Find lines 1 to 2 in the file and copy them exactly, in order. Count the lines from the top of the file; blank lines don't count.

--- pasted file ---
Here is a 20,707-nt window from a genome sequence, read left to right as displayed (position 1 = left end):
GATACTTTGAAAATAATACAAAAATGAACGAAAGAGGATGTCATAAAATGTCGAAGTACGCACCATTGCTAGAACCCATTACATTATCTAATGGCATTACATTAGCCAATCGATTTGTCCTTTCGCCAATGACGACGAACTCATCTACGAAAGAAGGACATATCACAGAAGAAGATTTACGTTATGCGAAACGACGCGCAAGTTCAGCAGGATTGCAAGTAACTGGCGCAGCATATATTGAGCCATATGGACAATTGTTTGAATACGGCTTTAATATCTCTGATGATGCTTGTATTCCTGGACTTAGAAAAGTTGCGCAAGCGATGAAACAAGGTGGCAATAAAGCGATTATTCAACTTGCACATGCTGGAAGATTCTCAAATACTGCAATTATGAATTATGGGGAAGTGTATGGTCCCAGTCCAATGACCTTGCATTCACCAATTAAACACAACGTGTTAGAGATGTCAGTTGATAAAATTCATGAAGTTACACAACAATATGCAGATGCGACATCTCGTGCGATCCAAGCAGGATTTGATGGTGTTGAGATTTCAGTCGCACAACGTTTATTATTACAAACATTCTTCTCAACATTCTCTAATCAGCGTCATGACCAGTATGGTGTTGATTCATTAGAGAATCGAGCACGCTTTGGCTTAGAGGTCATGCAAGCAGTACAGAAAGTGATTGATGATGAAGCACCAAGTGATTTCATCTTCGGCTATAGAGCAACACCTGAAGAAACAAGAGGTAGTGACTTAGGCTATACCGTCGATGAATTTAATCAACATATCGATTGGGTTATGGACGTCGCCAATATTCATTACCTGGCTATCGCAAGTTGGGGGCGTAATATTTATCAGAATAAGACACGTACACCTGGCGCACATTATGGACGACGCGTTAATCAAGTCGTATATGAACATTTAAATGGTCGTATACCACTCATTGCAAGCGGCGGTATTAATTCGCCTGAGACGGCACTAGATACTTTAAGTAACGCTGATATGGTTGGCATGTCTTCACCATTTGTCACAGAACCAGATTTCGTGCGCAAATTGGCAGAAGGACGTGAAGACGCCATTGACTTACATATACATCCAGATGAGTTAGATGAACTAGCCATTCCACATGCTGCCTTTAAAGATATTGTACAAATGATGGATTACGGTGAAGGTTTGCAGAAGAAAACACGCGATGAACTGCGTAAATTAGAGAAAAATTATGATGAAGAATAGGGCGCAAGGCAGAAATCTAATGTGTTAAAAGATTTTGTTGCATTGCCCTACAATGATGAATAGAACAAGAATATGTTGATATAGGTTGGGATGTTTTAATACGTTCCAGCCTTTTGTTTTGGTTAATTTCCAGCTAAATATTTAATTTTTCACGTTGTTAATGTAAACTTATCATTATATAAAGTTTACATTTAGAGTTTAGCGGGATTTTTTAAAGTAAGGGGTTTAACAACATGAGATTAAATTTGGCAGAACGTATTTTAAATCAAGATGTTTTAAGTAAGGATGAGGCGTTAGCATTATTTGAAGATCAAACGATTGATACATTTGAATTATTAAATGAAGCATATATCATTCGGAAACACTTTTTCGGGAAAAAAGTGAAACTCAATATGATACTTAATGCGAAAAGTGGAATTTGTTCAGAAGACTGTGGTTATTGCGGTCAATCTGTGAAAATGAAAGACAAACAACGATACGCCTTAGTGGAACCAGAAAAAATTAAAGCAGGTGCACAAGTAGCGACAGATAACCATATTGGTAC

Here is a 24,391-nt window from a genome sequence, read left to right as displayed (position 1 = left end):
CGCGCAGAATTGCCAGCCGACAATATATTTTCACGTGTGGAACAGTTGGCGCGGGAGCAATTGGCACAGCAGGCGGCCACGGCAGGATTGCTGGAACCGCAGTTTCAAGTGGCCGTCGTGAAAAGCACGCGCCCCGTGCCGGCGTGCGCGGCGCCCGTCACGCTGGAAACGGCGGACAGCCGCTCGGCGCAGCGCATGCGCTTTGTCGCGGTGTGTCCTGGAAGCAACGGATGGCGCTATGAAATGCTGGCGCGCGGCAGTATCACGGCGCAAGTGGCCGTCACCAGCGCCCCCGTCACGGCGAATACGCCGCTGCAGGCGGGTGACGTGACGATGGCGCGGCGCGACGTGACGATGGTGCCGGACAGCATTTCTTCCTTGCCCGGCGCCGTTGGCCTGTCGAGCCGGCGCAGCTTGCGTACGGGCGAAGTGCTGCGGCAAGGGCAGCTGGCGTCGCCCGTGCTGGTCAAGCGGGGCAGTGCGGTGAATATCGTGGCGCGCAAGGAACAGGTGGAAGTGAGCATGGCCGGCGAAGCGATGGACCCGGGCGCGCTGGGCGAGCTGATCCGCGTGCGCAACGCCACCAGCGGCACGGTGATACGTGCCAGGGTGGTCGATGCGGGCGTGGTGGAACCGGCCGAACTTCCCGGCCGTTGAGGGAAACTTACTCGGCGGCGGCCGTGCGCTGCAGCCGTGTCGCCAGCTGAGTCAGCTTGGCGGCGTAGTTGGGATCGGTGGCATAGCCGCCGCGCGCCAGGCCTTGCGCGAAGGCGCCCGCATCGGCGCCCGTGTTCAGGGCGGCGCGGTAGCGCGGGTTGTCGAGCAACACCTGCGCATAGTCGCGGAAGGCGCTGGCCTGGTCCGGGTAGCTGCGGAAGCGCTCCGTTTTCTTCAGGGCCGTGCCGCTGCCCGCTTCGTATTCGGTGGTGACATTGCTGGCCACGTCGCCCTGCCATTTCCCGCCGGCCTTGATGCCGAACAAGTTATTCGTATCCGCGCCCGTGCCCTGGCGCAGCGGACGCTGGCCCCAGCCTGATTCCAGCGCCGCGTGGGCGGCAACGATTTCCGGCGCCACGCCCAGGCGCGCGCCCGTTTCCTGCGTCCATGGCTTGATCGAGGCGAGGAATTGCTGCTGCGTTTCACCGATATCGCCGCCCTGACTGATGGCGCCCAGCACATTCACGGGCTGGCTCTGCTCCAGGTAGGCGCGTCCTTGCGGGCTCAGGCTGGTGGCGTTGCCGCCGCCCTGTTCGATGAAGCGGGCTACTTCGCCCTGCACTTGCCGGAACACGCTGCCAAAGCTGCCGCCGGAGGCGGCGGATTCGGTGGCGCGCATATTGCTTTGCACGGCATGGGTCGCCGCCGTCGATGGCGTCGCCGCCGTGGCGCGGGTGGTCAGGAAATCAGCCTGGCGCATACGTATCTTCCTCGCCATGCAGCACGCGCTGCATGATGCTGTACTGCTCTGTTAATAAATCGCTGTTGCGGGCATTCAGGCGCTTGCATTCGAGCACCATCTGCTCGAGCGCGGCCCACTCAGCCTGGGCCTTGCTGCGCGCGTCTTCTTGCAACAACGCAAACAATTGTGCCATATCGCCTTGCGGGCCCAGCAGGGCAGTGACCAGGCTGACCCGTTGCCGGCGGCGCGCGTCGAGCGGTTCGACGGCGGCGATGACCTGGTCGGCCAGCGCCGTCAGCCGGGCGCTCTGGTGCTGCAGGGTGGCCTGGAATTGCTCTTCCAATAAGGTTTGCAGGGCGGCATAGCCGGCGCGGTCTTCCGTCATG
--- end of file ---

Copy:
Here is a 20,707-nt window from a genome sequence, read left to right as displayed (position 1 = left end):
GATACTTTGAAAATAATACAAAAATGAACGAAAGAGGATGTCATAAAATGTCGAAGTACGCACCATTGCTAGAACCCATTACATTATCTAATGGCATTACATTAGCCAATCGATTTGTCCTTTCGCCAATGACGACGAACTCATCTACGAAAGAAGGACATATCACAGAAGAAGATTTACGTTATGCGAAACGACGCGCAAGTTCAGCAGGATTGCAAGTAACTGGCGCAGCATATATTGAGCCATATGGACAATTGTTTGAATACGGCTTTAATATCTCTGATGATGCTTGTATTCCTGGACTTAGAAAAGTTGCGCAAGCGATGAAACAAGGTGGCAATAAAGCGATTATTCAACTTGCACATGCTGGAAGATTCTCAAATACTGCAATTATGAATTATGGGGAAGTGTATGGTCCCAGTCCAATGACCTTGCATTCACCAATTAAACACAACGTGTTAGAGATGTCAGTTGATAAAATTCATGAAGTTACACAACAATATGCAGATGCGACATCTCGTGCGATCCAAGCAGGATTTGATGGTGTTGAGATTTCAGTCGCACAACGTTTATTATTACAAACATTCTTCTCAACATTCTCTAATCAGCGTCATGACCAGTATGGTGTTGATTCATTAGAGAATCGAGCACGCTTTGGCTTAGAGGTCATGCAAGCAGTACAGAAAGTGATTGATGATGAAGCACCAAGTGATTTCATCTTCGGCTATAGAGCAACACCTGAAGAAACAAGAGGTAGTGACTTAGGCTATACCGTCGATGAATTTAATCAACATATCGATTGGGTTATGGACGTCGCCAATATTCATTACCTGGCTATCGCAAGTTGGGGGCGTAATATTTATCAGAATAAGACACGTACACCTGGCGCACATTATGGACGACGCGTTAATCAAGTCGTATATGAACATTTAAATGGTCGTATACCACTCATTGCAAGCGGCGGTATTAATTCGCCTGAGACGGCACTAGATACTTTAAGTAACGCTGATATGGTTGGCATGTCTTCACCATTTGTCACAGAACCAGATTTCGTGCGCAAATTGGCAGAAGGACGTGAAGACGCCATTGACTTACATATACATCCAGATGAGTTAGATGAACTAGCCATTCCACATGCTGCCTTTAAAGATATTGTACAAATGATGGATTACGGTGAAGGTTTGCAGAAGAAAACACGCGATGAACTGCGTAAATTAGAGAAAAATTATGATGAAGAATAGGGCGCAAGGCAGAAATCTAATGTGTTAAAAGATTTTGTTGCATTGCCCTACAATGATGAATAGAACAAGAATATGTTGATATAGGTTGGGATGTTTTAATACGTTCCAGCCTTTTGTTTTGGTTAATTTCCAGCTAAATATTTAATTTTTCACGTTGTTAATGTAAACTTATCATTATATAAAGTTTACATTTAGAGTTTAGCGGGATTTTTTAAAGTAAGGGGTTTAACAACATGAGATTAAATTTGGCAGAACGTATTTTAAATCAAGATGTTTTAAGTAAGGATGAGGCGTTAGCATTATTTGAAGATCAAACGATTGATACATTTGAATTATTAAATGAAGCATATATCATTCGGAAACACTTTTTCGGGAAAAAAGTGAAACTCAATATGATACTTAATGCGAAAAGTGGAATTTGTTCAGAAGACTGTGGTTATTGCGGTCAATCTGTGAAAATGAAAGACAAACAACGATACGCCTTAGTGGAACCAGAAAAAATTAAAGCAGGTGCACAAGTAGCGACAGATAACCATATTGGTAC